FWC offers boating safety reminders on anniversary of fatal crash

ST. AUGUSTINE, Fla. – Memorial Day weekend is one of the busiest of the year for boats.

And for two local families last year, it was the worst weekend of their lives. Two fishermen were killed in St. Augustine a year ago when their boat crashed into the dock on the way back to the Vilano Beach boat ramp.

Today, those families spent the day honoring their loved ones, and the Florida Fish and Wildlife Conservation Commission spent time checking boaters for proper safety equipment.

"Boating and operating a vessel is a trying or difficult task," said Lt. Paul Arkin of the FWC. "It's not only the boat you have to worry about, but you need to worry about other boaters. You need to worry about the tide conditions, the weather conditions, and when you're under the influence of alcoholic beverages, your normal faculties can be impaired and you may not be fully functional to operate a vessel."

One year ago Monday, Warren "Chris" Hall and his best friend were killed in a boating accident in St. Augustine that involved speed and alcohol, according to an FWC report.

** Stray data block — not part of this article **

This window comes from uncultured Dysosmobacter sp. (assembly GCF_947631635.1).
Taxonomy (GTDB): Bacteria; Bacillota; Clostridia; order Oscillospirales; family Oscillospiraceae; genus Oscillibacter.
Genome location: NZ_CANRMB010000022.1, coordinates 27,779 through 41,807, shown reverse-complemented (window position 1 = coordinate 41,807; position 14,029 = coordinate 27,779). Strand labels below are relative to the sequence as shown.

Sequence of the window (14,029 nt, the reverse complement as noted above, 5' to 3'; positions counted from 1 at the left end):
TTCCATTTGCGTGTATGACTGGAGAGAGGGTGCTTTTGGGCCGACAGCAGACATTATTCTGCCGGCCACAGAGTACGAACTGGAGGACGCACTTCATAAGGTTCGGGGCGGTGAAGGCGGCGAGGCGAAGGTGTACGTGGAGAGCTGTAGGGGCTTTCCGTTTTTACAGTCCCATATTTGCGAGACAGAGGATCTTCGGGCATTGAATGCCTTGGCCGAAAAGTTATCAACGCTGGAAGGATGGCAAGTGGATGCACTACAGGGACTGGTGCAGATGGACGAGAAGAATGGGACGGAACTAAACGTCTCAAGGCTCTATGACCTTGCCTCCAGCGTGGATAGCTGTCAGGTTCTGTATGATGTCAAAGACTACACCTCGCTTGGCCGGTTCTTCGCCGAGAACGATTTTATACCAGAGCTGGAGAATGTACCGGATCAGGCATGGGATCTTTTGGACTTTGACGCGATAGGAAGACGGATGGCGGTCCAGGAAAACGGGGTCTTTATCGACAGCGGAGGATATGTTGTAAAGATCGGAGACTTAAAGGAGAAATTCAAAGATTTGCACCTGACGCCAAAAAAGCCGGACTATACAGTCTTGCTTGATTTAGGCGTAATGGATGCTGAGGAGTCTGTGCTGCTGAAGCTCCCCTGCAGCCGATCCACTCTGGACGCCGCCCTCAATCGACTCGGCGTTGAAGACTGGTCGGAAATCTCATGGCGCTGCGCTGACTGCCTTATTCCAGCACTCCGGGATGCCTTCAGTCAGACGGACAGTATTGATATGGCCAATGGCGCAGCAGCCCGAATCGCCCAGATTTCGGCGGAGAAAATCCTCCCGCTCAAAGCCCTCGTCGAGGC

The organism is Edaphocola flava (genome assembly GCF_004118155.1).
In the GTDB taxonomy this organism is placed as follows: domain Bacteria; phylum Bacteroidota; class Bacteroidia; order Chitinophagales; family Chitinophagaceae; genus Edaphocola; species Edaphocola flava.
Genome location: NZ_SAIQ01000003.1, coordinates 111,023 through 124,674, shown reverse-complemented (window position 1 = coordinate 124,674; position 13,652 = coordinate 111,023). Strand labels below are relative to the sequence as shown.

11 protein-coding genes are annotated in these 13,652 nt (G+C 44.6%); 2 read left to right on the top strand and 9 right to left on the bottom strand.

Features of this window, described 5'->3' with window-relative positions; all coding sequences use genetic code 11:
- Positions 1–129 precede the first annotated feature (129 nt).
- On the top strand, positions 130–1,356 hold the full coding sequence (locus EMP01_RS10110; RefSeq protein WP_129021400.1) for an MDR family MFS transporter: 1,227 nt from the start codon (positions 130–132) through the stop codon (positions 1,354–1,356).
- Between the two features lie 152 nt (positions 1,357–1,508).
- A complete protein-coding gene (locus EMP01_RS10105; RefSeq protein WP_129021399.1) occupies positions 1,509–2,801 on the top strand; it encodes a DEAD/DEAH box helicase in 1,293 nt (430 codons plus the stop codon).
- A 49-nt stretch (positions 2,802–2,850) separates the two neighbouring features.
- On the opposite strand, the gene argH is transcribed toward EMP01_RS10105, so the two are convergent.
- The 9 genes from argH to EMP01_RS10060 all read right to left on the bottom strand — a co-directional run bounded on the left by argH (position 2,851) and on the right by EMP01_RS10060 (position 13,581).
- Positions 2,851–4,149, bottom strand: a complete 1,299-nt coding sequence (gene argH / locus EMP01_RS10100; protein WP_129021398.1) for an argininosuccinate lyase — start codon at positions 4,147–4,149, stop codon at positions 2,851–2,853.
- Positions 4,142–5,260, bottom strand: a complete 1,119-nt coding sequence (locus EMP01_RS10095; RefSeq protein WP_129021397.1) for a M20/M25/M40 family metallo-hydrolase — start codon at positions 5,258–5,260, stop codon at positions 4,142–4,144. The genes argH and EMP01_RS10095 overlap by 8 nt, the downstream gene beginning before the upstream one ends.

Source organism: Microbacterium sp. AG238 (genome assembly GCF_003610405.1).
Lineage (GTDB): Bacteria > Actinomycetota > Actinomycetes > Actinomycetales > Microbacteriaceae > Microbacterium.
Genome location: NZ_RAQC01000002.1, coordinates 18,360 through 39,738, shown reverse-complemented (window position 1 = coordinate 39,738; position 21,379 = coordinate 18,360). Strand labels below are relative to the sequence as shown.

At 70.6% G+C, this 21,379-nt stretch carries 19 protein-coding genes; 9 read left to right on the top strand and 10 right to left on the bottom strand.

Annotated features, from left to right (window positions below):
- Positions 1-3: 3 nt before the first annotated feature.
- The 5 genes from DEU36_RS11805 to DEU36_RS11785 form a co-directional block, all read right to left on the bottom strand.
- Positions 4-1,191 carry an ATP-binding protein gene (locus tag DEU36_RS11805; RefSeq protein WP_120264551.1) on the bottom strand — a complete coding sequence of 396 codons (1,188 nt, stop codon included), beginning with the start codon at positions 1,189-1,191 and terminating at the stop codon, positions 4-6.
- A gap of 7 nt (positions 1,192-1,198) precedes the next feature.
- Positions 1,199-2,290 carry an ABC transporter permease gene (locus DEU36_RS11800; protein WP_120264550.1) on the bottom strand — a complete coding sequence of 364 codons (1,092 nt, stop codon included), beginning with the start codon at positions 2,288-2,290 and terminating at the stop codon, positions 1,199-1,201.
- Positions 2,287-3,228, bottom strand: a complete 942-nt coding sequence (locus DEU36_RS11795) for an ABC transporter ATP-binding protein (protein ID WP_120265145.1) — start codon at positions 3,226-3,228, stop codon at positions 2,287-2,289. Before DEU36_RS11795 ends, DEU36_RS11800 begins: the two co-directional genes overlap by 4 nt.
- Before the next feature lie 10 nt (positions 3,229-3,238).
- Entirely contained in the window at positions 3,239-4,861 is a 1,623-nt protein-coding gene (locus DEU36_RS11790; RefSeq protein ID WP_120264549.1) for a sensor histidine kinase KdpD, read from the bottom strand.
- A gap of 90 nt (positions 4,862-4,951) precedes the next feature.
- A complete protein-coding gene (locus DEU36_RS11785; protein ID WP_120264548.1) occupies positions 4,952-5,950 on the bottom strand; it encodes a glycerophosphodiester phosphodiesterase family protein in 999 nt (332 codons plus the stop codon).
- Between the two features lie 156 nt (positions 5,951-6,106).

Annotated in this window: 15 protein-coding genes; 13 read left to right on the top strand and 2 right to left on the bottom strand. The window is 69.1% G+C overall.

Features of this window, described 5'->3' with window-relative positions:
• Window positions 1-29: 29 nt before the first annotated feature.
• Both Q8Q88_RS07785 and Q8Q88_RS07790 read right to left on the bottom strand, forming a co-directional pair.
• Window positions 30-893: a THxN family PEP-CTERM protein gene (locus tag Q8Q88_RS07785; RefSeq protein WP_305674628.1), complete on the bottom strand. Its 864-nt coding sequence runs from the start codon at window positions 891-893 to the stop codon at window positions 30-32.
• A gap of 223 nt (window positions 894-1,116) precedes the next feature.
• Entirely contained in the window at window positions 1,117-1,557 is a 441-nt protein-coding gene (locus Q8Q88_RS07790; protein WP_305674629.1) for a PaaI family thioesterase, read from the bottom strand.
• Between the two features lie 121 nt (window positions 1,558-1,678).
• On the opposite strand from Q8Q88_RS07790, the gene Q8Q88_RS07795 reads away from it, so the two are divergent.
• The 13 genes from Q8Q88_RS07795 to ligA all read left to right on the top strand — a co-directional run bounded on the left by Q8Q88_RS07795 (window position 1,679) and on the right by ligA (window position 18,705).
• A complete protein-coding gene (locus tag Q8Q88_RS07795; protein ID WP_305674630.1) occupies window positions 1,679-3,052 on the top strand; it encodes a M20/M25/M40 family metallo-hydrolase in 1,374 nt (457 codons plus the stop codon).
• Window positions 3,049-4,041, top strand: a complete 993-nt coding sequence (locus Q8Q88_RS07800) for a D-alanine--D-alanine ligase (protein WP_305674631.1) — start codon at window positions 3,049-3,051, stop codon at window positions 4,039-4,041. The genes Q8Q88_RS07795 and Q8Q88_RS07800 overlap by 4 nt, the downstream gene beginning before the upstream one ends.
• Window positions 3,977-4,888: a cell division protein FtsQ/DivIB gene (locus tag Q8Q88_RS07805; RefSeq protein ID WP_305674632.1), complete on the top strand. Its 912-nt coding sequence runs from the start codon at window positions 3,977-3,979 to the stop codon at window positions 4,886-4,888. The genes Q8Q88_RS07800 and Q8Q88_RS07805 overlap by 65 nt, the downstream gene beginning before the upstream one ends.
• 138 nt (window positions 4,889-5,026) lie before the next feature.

Hall, 52, was driving an 18-foot Stumpknocker boat and had a blood alcohol level nearly two times the legal limit at the time of the crash, the report said. The boat crashed into a dock along the Intracoastal Waterway.


"More people have to realize this ocean and this water is dangerous. You need to observe the laws and the rules of the ocean," said Hall's mother, Margarett Hall (pictured), who honored her son on the anniversary of his death. "I only regret that I have lost one of mine to the water."

On Monday, FWC officials were out in full force, making sure everyone had the proper equipment.

"We don't want to meet people at a hospital emergency room," Arkin said. "We don't want to meet people at a funeral home, and we don't look forward to taking folks to jail. We want folks to have a good time out there and, in my opinion, alcoholic beverages and boating don't mix."

The FWC also wanted to remind boaters that if they're out on the water and get caught in a storm, they should get back to the boat ramp as soon as they can, or take cover under a bridge if they can't reach the boat ramp.